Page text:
The Kéné poem, as it has evolved in modern times, with its its hidden meanings and frequent ellipses, is in marked contrast to such ealier works as the majestic fifteenth-century "Weddase Mariam". Rich and varied in its splendid images as the silk and gold embroidery of an Ethiopian ceremonial robe, the sonorous musical cadences of this great hymn are apparent even in in translation:
Not gold and silver I offer unto thee, nor the brilliant pearl,
But beautiful praise with the pure glorification which can be offered unto thee and thy majesty, O Queen;
Not robes of honour of purple and silk adorned with divers inlutirs of brocade,
I lay out my soul before thee in place of glorious apparel decorated with gold,
And to thee I declare my sin, O Mother of the great High Priest…
* * *
Oh, how difficult it was to make the fullness of all the world to to in a manger!
The manger was higher than the height of the heaven a more extended
than its boundaries
The modern Kéné is not of this genre; it has nothing of this spaciousness. In its extreme brevity, though totally different in style of course, it recalls rather the miniature poems of the Japanese, the tanka consisting of 31 syllables only, which are arranged in verses of 5, 7, 5, 7 and 7 syllables, the still briefer haiku, comprising a mere i syllables in verses of 6, 7 and 5 syllables, and the more popular maya having five or six couplets of five and seven syllable verses. Though the analogy cannot be carried far, the acrostics of the tanka may be held to bear some superficial resemblance to the much-prized hidden meaning often imbedded in the Kéné.
In their own special style, it would seem that the Ethiopian Kéné schools have followed to a certain degree an evolution similar to that of modern Western poetry, wherein, too, subtlety often approaches obscurity.
While other types of Ethiopian poetry are richer and more spacious than the Kéné, within the framework of its exiguous economy of words there is often a poignancy and force which greater prolixity might not achieve. One may cite as an ex ample the austere poem of Aleka Lemma:
For which hour and for what
Did God keep the power of his horses, the Cherubim?
And wherefore spake Christ with pride of His Father's house
Through the smoke of jealousy fills the Temple, the heart of
Because his horse is the soulless cross
And his lodging the narrow, new-made grave.
The prophetic Kéné written on the eve of the battle of Adowa is also a work of power:
Sodom and Gomorrah, lands of retribution, shall find pardon
in the terrible day of battle;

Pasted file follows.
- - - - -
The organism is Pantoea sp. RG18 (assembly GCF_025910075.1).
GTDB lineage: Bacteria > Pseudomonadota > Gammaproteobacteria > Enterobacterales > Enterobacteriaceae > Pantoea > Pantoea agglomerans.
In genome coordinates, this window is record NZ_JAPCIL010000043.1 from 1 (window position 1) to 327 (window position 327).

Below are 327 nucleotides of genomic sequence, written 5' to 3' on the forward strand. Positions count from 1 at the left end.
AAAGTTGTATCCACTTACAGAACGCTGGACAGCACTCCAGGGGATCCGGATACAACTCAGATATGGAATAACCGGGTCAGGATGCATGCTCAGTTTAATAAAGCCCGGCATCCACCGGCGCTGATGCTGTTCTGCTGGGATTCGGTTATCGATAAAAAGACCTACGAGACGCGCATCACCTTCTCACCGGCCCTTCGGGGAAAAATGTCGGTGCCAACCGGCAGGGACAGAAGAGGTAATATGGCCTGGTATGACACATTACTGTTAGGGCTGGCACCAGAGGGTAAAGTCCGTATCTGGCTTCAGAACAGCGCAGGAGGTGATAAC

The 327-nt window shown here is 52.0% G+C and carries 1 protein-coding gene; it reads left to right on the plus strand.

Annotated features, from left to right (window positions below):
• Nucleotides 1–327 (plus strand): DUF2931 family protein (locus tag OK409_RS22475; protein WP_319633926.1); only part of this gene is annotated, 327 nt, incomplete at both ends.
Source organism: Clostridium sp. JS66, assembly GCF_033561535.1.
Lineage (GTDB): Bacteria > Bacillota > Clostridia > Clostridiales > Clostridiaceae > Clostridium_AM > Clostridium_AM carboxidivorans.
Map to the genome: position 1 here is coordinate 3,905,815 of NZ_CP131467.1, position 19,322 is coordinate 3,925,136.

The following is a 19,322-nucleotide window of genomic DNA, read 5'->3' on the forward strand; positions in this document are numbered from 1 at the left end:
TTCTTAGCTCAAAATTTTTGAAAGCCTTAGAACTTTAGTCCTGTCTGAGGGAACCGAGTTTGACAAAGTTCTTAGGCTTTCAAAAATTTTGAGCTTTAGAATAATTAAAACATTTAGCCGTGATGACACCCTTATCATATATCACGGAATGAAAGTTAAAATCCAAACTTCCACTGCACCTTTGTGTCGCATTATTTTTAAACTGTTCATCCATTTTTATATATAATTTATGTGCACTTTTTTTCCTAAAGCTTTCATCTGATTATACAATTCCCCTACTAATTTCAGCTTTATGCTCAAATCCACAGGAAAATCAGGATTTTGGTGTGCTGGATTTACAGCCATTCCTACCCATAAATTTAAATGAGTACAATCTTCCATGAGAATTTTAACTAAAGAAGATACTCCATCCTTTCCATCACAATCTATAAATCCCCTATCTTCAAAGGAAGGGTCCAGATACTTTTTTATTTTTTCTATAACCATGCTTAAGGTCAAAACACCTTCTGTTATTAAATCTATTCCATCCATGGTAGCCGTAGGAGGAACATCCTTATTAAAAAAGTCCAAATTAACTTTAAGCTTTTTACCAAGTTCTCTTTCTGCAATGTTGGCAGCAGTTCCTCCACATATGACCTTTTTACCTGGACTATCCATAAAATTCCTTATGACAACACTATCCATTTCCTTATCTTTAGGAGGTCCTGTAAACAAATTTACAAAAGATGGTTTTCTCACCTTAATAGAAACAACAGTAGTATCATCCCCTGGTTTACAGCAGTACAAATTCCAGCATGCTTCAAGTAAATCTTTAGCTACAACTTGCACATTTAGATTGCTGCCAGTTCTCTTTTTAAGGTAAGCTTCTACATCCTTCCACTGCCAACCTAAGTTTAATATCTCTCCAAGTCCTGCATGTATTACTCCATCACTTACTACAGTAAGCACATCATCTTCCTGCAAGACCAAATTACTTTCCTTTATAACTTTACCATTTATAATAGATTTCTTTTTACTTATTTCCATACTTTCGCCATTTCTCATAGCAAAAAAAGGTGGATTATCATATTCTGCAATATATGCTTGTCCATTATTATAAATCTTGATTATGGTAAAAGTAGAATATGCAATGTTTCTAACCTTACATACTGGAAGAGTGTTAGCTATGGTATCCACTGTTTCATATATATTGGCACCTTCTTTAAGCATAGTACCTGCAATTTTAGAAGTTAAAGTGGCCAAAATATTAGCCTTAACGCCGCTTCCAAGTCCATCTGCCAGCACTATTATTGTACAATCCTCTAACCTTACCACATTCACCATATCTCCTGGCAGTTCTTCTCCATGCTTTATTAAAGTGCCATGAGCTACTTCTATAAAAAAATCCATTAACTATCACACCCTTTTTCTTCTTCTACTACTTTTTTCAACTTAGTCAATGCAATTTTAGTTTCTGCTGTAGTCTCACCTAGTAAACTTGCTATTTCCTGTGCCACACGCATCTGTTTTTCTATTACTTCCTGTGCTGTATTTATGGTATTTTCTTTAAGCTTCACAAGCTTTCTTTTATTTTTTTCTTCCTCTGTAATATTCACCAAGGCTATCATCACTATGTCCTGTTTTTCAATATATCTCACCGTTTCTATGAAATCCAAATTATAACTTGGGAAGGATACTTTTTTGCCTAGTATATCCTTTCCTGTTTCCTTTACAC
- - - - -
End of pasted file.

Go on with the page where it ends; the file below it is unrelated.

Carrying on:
But you, base city of Rome,
That has come upon you which did not come upon Sodom,
For Menelik, saviour of the world,
Has sent you swathed in blood to visit Dathan and Abiram
in the grave;
Not even one of your seed will he leave to bear your name…
Bitter irony and rugged courage characterize the Asare Negus of the famous poet Kiflé Johannes, who wrote in the time of the Emperor to whom his satire is addressed:
Impartial justice is is practised, O Bakuffa, in your good reign,
While the poor man says says,
"What we have heard, we have heard".
Let your justice shine like the sun,
For all office and honour under the sky
Is for those who have money.
In describing the literature used in the traditional School of Reading I have endeavoured to show the sort of studies in which Ethiopian theological students were engaged and very briefly to indicate to the general reader, as occasion offered, the esteem in which the authors there read are held among theologians of the West.
I have not entered into the subtle mysteries of the monodyophysite controversy which occasioned one of the deeper rifts in the United Christendom of the first four centuries. Arguments concerning the mystic synthesis of the divinity and humanity of Jesus Christ which convulsed the Church in former times to-day appear obscure and remote to the ordinary man and woman. Even the clergy are more preoccupied with the challenge of rationalism and the advance of scientific discovery. Dean Stanley1 in the 1880s described the Monophysite interpretation of the Creed of Nicaea as an exaggeration of the Orthodoxy of Athanasius, the great Alexandrian Patriarch, for he suffered persecution and now is sanctified. Canon Douglas,2 on the other hand, declared the Monophysite schism was essentially national, not religious, an expression of the "desperate struggle" of the "highly cultured religio-nationalities of the Near East, the Egyptian and the Syrian, and with them ultimately the Armenian, against denationalization by assimilation" to the Greco-Latin supra-nationality of the Roman Empire. The Ethiopian Church early affiliated to the Alexandrian See of St Mark and closely associated also with the Syrian Church was inevitably reckoned within the Monophysite fold. Yet there seem to have been from time to time periods of controversy between factions of the clergy on this and other theological problems, as well as sections also who deprecated such disputes.